In 2016, The Fifth Elephant branched into a separate conference on Deep Learning. Anthill Inside is the new avataar of the Deep Learning conference.
Anthill Inside attempts to bridge the gap bringing theoretical advances closer to functioning reality. Proposals are invited for full length talks, crisp talks and poster/demo sessions in the area of ML+DL. The talks need to focus on the techniques used, and may be presented independent of the domain wherein they are applied.
We also invite talks on novel applications of ML+DL, and methods of realising the same in hardware/software.
Case studies of how DL and ML have been applied in different domains will continue to be discussed at The Fifth Elephant.
Topics: we are looking for talks covering the following:
- Machine Learning with end-to-end application
- Deep Learning
- Artificial Intelligence
- Hardware / software implementations of advanced Machine Learning and Deep Learning
- IoT and Deep Learning
- Operations research and Machine Learning
Anthill Inside is a two-track conference:
- Talks in the main auditorium and hall 2.
- Birds of Feather (BOF) sessions in expo area.
We are inviting proposals for:
- Full-length 40-minute talks.
- Crisp 15-minute how-to talks or introduction to a new technology.
- Sponsored sessions, of 15 minutes and 40 minutes duration (limited slots available; subject to editorial scrutiny and approval).
- Hands-on workshop sessions of 3 and 6 hour duration where participants follow instructors on their laptops.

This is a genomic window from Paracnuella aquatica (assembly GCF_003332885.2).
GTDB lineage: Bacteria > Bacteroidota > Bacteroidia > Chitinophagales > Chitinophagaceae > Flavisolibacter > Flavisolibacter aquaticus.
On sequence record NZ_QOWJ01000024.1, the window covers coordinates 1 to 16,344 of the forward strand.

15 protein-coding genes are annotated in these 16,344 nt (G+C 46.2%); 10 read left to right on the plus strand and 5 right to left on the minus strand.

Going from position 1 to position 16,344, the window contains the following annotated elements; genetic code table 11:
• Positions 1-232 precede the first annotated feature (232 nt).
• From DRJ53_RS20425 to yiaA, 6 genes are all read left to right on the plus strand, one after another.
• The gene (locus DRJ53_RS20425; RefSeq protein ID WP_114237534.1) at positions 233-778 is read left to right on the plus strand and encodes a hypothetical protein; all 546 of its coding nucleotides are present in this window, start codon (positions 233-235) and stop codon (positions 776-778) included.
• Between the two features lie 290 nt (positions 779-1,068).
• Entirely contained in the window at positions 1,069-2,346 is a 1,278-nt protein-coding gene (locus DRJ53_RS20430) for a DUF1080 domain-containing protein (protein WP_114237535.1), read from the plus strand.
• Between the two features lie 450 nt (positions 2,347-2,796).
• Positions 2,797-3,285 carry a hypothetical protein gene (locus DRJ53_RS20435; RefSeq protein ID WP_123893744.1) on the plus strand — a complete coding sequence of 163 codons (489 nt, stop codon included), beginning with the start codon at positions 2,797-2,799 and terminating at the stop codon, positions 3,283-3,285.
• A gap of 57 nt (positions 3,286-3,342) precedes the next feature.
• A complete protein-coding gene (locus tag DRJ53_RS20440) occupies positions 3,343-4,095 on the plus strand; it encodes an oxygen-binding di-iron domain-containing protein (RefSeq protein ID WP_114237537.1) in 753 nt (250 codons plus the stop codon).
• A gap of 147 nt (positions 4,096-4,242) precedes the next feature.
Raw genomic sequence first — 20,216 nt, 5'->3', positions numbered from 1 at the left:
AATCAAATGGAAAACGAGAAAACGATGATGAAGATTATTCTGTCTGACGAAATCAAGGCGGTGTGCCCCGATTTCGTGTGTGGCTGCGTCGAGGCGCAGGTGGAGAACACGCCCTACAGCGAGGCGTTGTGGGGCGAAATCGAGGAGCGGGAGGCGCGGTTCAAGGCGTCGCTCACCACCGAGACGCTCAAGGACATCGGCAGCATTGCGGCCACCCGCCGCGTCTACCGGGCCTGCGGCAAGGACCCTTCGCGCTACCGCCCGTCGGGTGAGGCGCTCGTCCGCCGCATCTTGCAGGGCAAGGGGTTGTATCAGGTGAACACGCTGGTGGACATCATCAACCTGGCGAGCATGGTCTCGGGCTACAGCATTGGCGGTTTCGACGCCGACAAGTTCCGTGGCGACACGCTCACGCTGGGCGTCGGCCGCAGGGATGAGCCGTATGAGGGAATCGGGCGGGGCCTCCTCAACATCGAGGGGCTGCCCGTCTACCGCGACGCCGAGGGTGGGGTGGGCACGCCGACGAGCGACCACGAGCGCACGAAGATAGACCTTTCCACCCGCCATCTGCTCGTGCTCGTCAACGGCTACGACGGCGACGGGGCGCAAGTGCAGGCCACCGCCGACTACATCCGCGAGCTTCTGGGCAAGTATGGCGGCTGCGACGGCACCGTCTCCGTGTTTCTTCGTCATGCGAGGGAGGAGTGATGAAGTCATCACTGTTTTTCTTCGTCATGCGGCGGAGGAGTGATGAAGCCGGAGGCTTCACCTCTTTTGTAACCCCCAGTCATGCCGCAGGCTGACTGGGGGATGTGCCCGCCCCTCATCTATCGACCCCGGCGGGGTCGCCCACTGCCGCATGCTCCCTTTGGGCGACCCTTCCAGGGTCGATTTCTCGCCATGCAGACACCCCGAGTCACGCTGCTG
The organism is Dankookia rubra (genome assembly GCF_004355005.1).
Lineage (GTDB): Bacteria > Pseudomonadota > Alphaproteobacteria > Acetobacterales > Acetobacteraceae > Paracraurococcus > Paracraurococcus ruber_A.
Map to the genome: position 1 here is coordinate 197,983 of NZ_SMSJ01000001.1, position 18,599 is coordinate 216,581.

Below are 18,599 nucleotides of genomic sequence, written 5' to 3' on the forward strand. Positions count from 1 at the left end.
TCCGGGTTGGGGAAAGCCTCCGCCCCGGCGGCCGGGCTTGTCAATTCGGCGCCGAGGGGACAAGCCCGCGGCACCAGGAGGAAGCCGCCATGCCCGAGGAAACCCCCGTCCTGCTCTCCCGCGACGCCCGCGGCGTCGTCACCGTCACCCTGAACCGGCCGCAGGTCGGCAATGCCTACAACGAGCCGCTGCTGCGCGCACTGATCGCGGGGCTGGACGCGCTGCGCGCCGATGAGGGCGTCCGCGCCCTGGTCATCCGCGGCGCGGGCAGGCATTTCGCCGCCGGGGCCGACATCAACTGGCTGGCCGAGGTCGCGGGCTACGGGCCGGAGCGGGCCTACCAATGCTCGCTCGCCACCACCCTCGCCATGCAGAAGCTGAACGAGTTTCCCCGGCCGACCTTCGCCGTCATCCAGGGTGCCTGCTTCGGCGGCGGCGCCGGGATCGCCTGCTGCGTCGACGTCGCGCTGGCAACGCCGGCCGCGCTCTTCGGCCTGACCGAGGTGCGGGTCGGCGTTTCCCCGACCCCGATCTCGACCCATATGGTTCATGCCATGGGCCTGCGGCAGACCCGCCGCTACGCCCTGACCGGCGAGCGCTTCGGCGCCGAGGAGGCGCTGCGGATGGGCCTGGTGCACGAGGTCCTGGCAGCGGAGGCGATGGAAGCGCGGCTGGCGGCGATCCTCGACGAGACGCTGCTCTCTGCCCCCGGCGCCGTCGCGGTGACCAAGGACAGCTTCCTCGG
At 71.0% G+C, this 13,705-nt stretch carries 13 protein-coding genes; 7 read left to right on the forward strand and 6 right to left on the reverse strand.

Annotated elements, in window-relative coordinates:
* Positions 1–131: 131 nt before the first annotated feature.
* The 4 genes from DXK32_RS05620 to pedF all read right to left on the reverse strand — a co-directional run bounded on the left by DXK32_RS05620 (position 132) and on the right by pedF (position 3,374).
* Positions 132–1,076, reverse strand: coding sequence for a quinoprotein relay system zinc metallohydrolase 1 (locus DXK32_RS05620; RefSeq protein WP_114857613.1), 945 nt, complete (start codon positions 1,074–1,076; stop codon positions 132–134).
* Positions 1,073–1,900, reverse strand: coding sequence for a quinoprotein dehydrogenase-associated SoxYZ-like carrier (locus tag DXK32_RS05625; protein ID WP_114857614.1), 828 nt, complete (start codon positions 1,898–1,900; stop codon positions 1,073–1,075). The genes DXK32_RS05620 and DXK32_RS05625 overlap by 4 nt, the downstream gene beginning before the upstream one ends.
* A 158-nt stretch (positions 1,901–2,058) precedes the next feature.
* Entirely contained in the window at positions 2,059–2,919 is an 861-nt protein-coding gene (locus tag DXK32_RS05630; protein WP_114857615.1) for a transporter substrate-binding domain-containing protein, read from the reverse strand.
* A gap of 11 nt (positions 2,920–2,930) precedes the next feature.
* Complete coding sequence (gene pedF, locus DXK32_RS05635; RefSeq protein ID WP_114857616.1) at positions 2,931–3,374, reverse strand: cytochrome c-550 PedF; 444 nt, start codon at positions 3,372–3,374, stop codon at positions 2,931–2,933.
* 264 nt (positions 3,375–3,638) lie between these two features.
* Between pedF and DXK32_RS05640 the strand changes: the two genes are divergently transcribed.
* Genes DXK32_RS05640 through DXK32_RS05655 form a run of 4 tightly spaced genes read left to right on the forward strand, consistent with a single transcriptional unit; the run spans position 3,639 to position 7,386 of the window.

- Birds of Feather (BOF) sessions.
You must submit the following details along with your proposal, or within 10 days of submission:
- Draft slides, mind map or a textual description detailing the structure and content of your talk.
- Link to a self-record, two-minute preview video, where you explain what your talk is about, and the key takeaways for participants. This preview video helps conference editors understand the lucidity of your thoughts and how invested you are in presenting insights beyond your use case. Please note that the preview video should be submitted irrespective of whether you have spoken at past editions of The Fifth Elephant or last year at Deep Learning.
- If you submit a workshop proposal, you must specify the target audience for your workshop; duration; number of participants you can accommodate; pre-requisites for the workshop; link to GitHub repositories and documents showing the full workshop plan.
- Proposals will be filtered and shortlisted by an Editorial Panel.
- Proposers, editors and community members must respond to comments as openly as possible so that the selection processs is transparent.
- Proposers are also encouraged to vote and comment on other proposals submitted here.
We expect you to submit an outline of your proposed talk, either in the form of a mind map or a text document or draft slides within two weeks of submitting your proposal to start evaluating your proposal.